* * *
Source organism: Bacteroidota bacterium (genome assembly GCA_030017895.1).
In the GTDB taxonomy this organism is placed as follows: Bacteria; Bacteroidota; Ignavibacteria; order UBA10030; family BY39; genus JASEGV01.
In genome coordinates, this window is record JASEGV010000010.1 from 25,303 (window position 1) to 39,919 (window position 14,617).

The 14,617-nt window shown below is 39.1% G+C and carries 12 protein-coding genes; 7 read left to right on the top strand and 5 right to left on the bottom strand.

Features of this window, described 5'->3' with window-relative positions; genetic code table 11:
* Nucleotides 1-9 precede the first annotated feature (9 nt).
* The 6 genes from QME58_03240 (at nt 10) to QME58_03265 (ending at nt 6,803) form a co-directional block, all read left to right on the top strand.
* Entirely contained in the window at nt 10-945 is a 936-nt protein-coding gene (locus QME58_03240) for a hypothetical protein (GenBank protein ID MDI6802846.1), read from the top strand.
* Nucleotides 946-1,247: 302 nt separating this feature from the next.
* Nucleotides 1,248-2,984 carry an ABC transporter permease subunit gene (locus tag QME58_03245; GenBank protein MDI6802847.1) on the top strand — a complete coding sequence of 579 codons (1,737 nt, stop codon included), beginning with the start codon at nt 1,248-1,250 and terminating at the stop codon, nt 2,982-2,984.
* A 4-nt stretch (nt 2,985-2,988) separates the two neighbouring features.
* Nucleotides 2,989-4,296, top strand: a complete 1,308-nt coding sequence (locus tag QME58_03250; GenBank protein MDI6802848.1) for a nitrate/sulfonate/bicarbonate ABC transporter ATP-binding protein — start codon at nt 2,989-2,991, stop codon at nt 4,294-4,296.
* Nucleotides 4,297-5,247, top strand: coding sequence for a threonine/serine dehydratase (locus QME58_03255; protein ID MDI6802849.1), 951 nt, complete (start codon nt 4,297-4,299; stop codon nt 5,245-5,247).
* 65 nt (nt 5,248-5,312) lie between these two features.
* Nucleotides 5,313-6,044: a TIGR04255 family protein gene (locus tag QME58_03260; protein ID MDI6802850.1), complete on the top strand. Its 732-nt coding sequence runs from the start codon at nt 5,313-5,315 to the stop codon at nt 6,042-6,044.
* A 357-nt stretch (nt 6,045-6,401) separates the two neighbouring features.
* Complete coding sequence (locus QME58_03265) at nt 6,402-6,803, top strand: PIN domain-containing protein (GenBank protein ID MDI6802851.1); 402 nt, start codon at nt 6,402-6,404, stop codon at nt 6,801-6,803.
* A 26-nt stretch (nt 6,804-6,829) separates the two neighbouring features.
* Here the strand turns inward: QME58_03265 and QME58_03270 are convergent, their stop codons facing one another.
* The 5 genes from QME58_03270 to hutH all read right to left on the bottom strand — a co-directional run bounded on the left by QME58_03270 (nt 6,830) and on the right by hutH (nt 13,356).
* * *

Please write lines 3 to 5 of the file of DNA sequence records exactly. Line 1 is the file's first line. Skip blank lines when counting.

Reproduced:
In genome coordinates, this window is record JASEGV010000010.1 from 25,303 (window position 1) to 39,919 (window position 14,617).

The 14,617-nt window shown below is 39.1% G+C and carries 12 protein-coding genes; 7 read left to right on the top strand and 5 right to left on the bottom strand.

Features of this window, described 5'->3' with window-relative positions; genetic code table 11: